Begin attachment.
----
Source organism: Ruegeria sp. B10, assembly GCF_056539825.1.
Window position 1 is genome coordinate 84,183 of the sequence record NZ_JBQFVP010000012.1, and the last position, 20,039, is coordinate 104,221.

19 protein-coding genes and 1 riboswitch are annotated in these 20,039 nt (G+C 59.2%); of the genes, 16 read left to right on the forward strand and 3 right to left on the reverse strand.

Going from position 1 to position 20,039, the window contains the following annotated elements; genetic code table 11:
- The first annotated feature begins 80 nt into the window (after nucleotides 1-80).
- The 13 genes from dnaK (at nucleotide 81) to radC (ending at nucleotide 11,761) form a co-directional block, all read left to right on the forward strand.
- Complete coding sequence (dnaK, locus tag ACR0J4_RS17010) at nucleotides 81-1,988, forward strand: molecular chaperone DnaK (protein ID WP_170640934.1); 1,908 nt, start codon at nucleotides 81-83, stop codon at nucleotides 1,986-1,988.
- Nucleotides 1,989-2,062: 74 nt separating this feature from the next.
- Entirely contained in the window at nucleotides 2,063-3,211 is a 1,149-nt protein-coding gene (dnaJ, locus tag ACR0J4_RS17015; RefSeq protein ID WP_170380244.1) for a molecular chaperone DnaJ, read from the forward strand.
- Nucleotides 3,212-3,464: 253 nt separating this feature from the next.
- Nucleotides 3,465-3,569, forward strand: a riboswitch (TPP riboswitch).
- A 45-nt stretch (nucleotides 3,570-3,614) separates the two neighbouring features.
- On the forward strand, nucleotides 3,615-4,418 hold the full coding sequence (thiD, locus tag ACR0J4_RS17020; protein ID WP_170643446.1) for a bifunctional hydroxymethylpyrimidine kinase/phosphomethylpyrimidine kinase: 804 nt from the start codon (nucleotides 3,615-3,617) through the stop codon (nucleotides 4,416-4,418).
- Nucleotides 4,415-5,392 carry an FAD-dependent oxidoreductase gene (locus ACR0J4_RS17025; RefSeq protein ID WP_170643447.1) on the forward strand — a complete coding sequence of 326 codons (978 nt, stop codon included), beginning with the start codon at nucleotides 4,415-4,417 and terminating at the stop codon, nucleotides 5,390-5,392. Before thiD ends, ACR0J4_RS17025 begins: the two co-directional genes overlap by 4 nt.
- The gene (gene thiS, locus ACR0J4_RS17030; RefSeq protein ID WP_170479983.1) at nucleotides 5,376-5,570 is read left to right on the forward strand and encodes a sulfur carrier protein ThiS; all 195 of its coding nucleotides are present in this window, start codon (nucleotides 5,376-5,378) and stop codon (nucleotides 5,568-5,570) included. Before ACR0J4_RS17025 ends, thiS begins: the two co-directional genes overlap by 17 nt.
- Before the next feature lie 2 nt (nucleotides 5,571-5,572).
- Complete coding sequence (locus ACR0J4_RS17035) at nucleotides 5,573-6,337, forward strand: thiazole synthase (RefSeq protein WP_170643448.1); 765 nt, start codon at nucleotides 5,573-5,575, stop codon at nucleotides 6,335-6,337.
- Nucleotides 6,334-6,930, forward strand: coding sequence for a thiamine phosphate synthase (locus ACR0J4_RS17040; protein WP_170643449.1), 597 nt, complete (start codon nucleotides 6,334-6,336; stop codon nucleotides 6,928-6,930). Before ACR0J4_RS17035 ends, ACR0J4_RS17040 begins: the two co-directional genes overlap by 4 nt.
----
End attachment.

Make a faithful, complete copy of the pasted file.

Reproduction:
Source organism: Ruegeria sp. B10, assembly GCF_056539825.1.
Window position 1 is genome coordinate 84,183 of the sequence record NZ_JBQFVP010000012.1, and the last position, 20,039, is coordinate 104,221.

19 protein-coding genes and 1 riboswitch are annotated in these 20,039 nt (G+C 59.2%); of the genes, 16 read left to right on the forward strand and 3 right to left on the reverse strand.

Going from position 1 to position 20,039, the window contains the following annotated elements; genetic code table 11:
- The first annotated feature begins 80 nt into the window (after nucleotides 1-80).
- The 13 genes from dnaK (at nucleotide 81) to radC (ending at nucleotide 11,761) form a co-directional block, all read left to right on the forward strand.
- Complete coding sequence (dnaK, locus tag ACR0J4_RS17010) at nucleotides 81-1,988, forward strand: molecular chaperone DnaK (protein ID WP_170640934.1); 1,908 nt, start codon at nucleotides 81-83, stop codon at nucleotides 1,986-1,988.
- Nucleotides 1,989-2,062: 74 nt separating this feature from the next.
- Entirely contained in the window at nucleotides 2,063-3,211 is a 1,149-nt protein-coding gene (dnaJ, locus tag ACR0J4_RS17015; RefSeq protein ID WP_170380244.1) for a molecular chaperone DnaJ, read from the forward strand.
- Nucleotides 3,212-3,464: 253 nt separating this feature from the next.
- Nucleotides 3,465-3,569, forward strand: a riboswitch (TPP riboswitch).
- A 45-nt stretch (nucleotides 3,570-3,614) separates the two neighbouring features.
- On the forward strand, nucleotides 3,615-4,418 hold the full coding sequence (thiD, locus tag ACR0J4_RS17020; protein ID WP_170643446.1) for a bifunctional hydroxymethylpyrimidine kinase/phosphomethylpyrimidine kinase: 804 nt from the start codon (nucleotides 3,615-3,617) through the stop codon (nucleotides 4,416-4,418).
- Nucleotides 4,415-5,392 carry an FAD-dependent oxidoreductase gene (locus ACR0J4_RS17025; RefSeq protein ID WP_170643447.1) on the forward strand — a complete coding sequence of 326 codons (978 nt, stop codon included), beginning with the start codon at nucleotides 4,415-4,417 and terminating at the stop codon, nucleotides 5,390-5,392. Before thiD ends, ACR0J4_RS17025 begins: the two co-directional genes overlap by 4 nt.
- The gene (gene thiS, locus ACR0J4_RS17030; RefSeq protein ID WP_170479983.1) at nucleotides 5,376-5,570 is read left to right on the forward strand and encodes a sulfur carrier protein ThiS; all 195 of its coding nucleotides are present in this window, start codon (nucleotides 5,376-5,378) and stop codon (nucleotides 5,568-5,570) included. Before ACR0J4_RS17025 ends, thiS begins: the two co-directional genes overlap by 17 nt.
- Before the next feature lie 2 nt (nucleotides 5,571-5,572).
- Complete coding sequence (locus ACR0J4_RS17035) at nucleotides 5,573-6,337, forward strand: thiazole synthase (RefSeq protein WP_170643448.1); 765 nt, start codon at nucleotides 5,573-5,575, stop codon at nucleotides 6,335-6,337.
- Nucleotides 6,334-6,930, forward strand: coding sequence for a thiamine phosphate synthase (locus ACR0J4_RS17040; protein WP_170643449.1), 597 nt, complete (start codon nucleotides 6,334-6,336; stop codon nucleotides 6,928-6,930). Before ACR0J4_RS17035 ends, ACR0J4_RS17040 begins: the two co-directional genes overlap by 4 nt.